Q. My house is built on a raised foundation and has a moisture problem under the floor. I first noticed this when the flooring began to warp and to change color. So I crawled under the house and discovered a plastic membrane that covers the underside of the floor framing. I removed a portion of it and found the insulation to be all wet. This surprised me because the subarea is well vented, and the ground is dry. I pulled out the wet insulation from the areas where the flooring was warped and stained and have installed fans under the house to dry out the framing. How could this problem be happening, and what should I do about it?
A. Whoever installed that plastic membrane made a major mistake. That membrane created unvented spaces where moisture condensation could occur. Even when the ground is dry and the subarea is well vented, the air under a home tends to be humid. When humid air is trapped in unvented places, condensation can do more damage than most people realize. Besides affecting the interior flooring, moisture can promote fungus that can rot an entire floor structure, requiring major reconstruction and repairs.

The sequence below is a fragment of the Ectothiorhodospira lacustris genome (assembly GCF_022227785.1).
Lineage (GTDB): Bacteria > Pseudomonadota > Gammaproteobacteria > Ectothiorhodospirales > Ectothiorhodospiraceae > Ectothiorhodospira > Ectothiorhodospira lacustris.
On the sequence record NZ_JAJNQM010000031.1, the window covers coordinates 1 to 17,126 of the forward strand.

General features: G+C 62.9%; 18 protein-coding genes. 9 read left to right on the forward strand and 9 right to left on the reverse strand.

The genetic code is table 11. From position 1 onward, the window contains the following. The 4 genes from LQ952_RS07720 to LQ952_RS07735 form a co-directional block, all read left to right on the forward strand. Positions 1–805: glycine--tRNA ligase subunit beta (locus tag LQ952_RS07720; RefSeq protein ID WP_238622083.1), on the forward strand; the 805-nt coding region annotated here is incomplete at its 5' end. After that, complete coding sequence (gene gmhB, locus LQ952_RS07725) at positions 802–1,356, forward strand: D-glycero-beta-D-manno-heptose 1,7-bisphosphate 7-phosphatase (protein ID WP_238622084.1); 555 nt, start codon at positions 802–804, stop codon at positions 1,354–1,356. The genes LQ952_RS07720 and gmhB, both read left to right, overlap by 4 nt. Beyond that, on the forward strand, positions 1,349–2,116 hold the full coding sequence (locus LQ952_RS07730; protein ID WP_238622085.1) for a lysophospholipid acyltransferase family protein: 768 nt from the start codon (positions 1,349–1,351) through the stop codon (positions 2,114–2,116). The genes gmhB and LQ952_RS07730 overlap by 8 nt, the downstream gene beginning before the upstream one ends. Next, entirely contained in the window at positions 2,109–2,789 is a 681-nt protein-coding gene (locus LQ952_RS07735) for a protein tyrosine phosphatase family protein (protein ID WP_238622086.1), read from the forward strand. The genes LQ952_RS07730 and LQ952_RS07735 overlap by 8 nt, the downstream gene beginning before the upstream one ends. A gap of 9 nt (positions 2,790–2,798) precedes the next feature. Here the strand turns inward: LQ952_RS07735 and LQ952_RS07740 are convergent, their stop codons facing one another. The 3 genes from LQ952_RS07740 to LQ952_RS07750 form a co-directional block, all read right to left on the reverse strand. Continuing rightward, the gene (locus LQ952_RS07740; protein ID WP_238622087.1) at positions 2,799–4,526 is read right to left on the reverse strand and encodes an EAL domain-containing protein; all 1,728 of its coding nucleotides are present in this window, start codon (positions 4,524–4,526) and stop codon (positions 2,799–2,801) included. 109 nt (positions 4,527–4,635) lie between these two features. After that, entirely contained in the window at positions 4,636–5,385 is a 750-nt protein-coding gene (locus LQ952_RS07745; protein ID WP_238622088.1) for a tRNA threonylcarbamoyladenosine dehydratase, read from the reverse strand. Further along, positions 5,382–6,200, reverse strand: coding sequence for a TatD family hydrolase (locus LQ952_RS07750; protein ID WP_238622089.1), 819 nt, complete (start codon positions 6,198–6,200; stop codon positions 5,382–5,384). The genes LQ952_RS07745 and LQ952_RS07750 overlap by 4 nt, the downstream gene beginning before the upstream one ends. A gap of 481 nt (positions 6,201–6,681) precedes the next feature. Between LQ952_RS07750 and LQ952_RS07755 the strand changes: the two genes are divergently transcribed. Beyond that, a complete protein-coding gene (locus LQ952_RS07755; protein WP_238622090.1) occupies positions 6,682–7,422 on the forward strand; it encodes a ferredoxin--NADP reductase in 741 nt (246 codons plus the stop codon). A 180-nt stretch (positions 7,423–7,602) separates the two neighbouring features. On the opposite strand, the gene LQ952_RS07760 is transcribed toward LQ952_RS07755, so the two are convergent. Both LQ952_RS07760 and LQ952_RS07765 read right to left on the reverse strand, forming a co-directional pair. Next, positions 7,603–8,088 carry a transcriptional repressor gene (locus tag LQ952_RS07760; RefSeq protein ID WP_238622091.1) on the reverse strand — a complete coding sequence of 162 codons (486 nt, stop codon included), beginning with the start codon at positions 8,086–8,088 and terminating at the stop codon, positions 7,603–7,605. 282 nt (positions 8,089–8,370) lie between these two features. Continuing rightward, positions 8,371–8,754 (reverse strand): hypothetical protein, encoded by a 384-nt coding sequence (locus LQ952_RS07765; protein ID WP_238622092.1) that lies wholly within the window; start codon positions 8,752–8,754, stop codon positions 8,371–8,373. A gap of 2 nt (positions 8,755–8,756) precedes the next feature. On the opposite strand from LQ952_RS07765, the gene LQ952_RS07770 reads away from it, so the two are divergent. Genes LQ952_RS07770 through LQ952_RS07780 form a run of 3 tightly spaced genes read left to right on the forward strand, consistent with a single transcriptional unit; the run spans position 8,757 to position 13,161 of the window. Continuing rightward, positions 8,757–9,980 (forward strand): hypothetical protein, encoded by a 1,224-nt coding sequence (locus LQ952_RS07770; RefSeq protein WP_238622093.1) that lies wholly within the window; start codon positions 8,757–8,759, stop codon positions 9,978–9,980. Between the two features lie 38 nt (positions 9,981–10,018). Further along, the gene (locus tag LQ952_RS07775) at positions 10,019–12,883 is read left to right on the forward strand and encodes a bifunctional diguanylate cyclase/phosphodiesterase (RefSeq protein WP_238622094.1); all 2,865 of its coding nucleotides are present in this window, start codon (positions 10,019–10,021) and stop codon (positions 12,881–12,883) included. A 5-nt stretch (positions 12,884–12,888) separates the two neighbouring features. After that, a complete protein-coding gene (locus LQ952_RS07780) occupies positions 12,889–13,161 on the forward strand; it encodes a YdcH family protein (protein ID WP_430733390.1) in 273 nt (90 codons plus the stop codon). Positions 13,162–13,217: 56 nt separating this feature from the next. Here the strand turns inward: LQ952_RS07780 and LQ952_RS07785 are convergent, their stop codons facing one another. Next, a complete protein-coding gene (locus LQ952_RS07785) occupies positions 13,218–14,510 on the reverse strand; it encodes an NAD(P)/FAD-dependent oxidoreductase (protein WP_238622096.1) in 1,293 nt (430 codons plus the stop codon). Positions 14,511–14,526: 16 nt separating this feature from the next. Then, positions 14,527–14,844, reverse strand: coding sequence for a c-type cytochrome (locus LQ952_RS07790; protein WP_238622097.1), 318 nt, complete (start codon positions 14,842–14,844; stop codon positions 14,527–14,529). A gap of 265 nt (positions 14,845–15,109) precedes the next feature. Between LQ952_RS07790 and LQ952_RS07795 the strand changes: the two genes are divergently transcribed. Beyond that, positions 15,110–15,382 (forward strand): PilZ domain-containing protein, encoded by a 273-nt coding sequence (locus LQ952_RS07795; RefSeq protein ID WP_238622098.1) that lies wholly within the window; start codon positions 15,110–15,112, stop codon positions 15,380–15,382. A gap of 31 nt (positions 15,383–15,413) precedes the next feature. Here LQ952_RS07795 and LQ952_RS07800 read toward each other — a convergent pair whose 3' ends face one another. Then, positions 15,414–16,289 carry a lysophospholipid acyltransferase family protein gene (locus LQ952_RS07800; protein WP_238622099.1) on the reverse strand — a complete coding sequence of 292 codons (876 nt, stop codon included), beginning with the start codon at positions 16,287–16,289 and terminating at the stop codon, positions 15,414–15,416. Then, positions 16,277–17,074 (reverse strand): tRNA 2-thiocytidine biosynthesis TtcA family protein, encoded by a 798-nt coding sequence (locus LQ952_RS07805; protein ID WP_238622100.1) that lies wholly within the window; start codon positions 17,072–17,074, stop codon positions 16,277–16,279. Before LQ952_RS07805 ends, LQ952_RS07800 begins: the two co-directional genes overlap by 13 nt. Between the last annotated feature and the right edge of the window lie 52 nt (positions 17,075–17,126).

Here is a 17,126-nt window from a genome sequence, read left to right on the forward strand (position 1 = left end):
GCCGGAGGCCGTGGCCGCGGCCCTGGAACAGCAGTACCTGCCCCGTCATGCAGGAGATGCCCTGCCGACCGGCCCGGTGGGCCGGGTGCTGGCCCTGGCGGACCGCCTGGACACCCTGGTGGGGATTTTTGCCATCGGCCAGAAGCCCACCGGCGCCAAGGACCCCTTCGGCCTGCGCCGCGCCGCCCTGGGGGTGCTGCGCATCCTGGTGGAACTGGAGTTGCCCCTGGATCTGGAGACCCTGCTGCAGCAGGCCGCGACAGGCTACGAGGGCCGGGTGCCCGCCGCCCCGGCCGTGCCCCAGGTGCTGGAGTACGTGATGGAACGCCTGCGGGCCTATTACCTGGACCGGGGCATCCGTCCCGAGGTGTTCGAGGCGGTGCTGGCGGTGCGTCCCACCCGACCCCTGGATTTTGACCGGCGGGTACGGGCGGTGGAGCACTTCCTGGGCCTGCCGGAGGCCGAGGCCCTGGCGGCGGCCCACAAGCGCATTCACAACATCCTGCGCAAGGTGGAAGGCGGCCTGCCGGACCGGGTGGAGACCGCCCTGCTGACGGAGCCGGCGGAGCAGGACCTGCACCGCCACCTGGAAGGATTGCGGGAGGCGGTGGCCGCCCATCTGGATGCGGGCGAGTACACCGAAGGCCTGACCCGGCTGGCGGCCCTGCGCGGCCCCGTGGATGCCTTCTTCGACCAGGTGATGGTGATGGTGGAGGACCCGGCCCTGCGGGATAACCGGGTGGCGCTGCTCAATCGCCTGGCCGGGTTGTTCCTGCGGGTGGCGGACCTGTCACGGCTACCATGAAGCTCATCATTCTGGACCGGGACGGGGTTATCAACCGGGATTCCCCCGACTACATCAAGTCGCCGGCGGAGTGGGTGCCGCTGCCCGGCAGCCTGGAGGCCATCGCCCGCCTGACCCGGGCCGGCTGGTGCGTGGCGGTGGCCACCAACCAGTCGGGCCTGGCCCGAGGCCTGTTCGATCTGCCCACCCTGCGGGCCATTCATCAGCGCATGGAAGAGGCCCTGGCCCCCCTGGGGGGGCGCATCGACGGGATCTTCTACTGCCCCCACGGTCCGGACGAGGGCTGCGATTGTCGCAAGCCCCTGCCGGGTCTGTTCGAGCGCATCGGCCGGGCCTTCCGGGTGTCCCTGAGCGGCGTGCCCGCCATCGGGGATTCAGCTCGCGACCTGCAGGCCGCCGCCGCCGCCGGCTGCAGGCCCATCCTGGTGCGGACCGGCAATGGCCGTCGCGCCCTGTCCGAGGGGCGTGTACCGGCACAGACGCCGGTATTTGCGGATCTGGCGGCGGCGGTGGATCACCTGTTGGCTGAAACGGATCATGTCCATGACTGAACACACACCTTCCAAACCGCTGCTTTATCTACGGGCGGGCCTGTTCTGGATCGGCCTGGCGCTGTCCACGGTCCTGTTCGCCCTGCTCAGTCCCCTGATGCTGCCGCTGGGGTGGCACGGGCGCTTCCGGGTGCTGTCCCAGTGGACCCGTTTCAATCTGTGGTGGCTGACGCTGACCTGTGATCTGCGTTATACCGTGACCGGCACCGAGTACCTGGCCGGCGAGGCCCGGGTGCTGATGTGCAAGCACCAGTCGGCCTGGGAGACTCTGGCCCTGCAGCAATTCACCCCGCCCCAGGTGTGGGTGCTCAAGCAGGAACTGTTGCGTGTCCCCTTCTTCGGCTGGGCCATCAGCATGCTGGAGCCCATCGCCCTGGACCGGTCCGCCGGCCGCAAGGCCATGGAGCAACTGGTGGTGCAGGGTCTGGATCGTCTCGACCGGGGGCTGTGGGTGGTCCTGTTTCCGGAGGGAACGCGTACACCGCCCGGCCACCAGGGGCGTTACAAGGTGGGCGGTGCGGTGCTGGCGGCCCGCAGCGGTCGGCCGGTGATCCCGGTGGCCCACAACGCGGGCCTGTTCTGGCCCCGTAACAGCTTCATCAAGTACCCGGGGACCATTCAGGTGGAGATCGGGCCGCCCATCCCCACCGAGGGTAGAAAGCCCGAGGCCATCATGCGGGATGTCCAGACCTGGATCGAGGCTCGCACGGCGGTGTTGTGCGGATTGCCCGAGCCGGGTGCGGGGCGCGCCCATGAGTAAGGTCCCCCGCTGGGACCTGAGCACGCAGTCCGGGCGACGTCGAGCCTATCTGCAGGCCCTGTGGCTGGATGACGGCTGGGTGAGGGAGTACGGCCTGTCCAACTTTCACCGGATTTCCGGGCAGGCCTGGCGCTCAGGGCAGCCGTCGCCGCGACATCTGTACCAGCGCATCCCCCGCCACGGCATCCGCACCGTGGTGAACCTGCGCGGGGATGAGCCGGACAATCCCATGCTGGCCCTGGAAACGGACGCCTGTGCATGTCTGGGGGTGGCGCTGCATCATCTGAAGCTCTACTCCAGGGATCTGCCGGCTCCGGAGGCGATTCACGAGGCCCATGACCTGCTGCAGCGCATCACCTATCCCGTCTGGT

You should complete the removal of the plastic membrane and insulation. The entire floor structure should then be inspected by a licensed pest control operator to detect where fungus has begun to grow. It is almost certain that some fungus infection will be found. Hopefully, repairs will not be too costly.
Q. We bought our home about four years ago. At the time we noticed a small crack in the foundation and pointed this out to our home inspector. He said this was a typical stress crack and advised us not to be concerned. This year, the crack became larger and extended into the brick wall. Our neighbor said this is because of the drought, and he advised us to keep the ground wet around the building. We installed a soaker hose, and the cracks became small again in about a month. Do you think our home inspector missed a serious problem, or are we overly concerned?
A. The fact that the crack became large during a drought and returned to its original condition after wetting the soil indicates you have expansive soil. Some clay soils are like this, expanding when wet and shrinking when dry. Maintaining constant wetness around the house, as you have done, is a good way to avoid damage caused by expansive soil. However, it would be advisable to have the foundation evaluated by a licensed structural engineer to determine if there are any structural defects that warrant attention.
If the engineer determines there are no significant foundation issues, this information can be used for disclosure if you eventually sell the property. If structural problems are found, you can determine a course of corrective action based on the engineer's recommendations.
• To write to Barry Stone, visit him on the web at www.housedetective.com, or write AMG, 1776 Jami Lee Court, Suite 218, San Luis Obispo, CA 94301.
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